Animal Attack Files Special ReportSpecial Report forwarded by AAF Correspondent: Jeff DykesAnimal Attack Files Special Report
from The New York Times


Animal Attack

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Bear Encounter Survival Guide
~Dangerous Encounters

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American Man-killers

Mountain Lion Alert

Animal Underworld: Inside America's Black Market for Rare and Exotic Species

Every Creeping Thing: True Tales of Faintly Repulsive Wildlife

Death in Yellowstone

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    Bear Kills, Eats Man in Alaska

Monday, July 17, 2000

By The Associated Press

JUNEAU, Alaska (AP) -- In a rare predatory attack, a brown bear killed and partially ate a man at a campground a few miles from a bear-viewing site in far southeast Alaska.

The body of George Tullos, 41, was found Saturday at the Run Amuck campground near Hyder, a small community on the Canadian border about 75 miles northeast of Ketchikan. The attack apparently happened sometime late Friday.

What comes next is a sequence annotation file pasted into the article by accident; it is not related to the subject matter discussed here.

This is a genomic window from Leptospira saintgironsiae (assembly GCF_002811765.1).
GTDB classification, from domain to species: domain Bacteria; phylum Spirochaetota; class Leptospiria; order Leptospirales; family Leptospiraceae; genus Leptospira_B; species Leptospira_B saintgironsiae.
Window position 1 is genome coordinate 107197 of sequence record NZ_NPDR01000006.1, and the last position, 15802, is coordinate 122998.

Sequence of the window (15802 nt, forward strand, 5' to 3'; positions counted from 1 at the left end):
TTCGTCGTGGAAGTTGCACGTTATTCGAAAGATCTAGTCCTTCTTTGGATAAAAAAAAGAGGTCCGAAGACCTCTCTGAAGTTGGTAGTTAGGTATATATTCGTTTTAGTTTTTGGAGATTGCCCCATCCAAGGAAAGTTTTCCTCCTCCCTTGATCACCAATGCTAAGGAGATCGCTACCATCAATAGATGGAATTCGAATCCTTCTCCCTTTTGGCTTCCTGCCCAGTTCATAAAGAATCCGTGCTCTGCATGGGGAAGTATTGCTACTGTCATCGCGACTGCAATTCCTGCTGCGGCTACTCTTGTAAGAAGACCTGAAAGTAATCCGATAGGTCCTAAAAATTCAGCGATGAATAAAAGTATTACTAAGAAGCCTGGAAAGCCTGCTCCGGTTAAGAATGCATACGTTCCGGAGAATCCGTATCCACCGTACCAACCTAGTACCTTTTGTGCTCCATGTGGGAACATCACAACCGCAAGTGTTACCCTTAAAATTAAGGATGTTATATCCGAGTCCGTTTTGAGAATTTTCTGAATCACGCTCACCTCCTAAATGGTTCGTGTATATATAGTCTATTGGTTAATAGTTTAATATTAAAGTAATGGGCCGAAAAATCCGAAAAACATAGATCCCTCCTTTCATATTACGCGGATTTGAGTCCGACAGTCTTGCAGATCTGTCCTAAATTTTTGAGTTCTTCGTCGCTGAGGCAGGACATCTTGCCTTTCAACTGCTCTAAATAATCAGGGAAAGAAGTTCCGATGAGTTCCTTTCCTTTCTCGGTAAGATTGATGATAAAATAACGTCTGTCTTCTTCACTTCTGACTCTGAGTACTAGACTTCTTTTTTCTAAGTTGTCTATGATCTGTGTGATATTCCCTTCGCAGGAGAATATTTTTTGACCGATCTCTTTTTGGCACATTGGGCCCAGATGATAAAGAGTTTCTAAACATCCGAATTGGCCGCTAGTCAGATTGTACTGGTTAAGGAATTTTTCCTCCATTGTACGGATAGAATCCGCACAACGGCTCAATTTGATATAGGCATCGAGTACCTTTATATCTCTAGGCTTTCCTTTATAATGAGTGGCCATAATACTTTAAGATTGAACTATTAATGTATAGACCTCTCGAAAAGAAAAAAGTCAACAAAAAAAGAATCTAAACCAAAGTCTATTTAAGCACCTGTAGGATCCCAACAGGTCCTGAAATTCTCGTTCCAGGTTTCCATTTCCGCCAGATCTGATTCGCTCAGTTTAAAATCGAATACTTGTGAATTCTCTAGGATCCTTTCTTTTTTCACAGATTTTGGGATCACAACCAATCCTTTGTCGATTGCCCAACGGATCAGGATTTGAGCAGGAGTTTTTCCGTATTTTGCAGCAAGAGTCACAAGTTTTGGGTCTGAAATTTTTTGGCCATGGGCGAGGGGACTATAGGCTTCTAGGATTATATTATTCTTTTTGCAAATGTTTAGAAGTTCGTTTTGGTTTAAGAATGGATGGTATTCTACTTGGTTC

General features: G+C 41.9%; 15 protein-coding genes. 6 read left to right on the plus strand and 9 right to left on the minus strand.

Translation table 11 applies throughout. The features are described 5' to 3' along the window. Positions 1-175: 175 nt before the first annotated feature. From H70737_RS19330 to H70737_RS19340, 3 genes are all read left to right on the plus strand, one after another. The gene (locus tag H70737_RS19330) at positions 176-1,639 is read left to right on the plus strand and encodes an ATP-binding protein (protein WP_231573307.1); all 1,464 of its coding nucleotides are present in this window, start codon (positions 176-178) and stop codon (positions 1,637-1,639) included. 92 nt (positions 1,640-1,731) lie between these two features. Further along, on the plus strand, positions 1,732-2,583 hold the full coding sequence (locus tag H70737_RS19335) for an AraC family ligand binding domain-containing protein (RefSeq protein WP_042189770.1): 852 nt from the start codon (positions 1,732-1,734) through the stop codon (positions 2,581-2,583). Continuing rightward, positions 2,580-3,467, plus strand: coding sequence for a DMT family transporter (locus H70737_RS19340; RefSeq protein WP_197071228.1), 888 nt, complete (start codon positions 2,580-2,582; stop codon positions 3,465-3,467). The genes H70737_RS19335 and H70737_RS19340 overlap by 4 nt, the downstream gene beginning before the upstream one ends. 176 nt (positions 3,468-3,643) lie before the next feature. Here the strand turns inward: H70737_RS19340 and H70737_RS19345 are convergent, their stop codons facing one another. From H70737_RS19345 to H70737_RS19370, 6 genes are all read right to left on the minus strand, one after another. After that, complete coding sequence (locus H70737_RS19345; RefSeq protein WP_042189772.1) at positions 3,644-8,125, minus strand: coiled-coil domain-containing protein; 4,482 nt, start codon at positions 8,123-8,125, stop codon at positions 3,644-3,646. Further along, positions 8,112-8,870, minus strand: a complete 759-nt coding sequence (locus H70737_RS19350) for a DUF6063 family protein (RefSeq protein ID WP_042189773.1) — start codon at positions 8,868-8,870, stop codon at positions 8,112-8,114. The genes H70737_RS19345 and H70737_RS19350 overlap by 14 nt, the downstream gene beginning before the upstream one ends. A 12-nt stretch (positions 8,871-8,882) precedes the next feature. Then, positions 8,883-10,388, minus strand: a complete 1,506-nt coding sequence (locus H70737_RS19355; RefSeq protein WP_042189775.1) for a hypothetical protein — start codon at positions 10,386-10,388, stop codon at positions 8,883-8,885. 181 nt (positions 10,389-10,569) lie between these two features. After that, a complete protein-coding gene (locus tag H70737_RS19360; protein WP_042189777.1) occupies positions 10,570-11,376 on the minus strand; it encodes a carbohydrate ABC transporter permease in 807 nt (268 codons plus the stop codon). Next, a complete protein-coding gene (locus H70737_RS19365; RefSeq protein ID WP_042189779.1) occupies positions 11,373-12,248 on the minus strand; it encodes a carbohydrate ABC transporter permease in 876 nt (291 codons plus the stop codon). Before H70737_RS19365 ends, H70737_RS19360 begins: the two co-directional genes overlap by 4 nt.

``It was not a matter of slapping him around. The bear ate on him,'' state trooper Sgt. Steve Garrett said Monday.

After the bear was shot and killed, biologists found the victim's flesh in its stomach, said Bruce Dinneford, regional management coordinator for the state Division of Wildlife Conservation.

The U.S. Forest Service maintains a bear-viewing site near Hyder, but the campground is more than three miles away from the tourist attraction, said Paul Larkin, who operates the viewing area.

The 300-pound male bear showed up about 10 days ago and quickly became a problem for a town of 140 accustomed to bears, rummaging through garbage and scrounging for food.

``This was a bear who was an opportunist, taking advantage of what he could find,'' Larkin said. ``We don't see many bears like this, thank goodness.''

The night before the attack, Larkin and others tried to trap the bear so it could be moved out of town, but were thwarted by a faulty trigger mechanism in the trap.

Tullos, who was in Hyder for the summer to work at a restaurant, had apparently gone to the secluded area of the campground to sleep, Larkin said.

After his body was found Saturday, workers at a nearby sawmill spotted the bear at the dump. Workers shot the animal.

Predatory bear attacks are very rare because bears perceive humans as a threat rather than prey, said Bruce Bartley, a spokesman for the state wildlife division.

Bartley could recall only three reported cases of bears attacking people and eating them in the past 20 years.

The Hyder attack was the first one his agency has heard about in Alaska this year, Bartley said.

Copyright 2000 The New York Times Company

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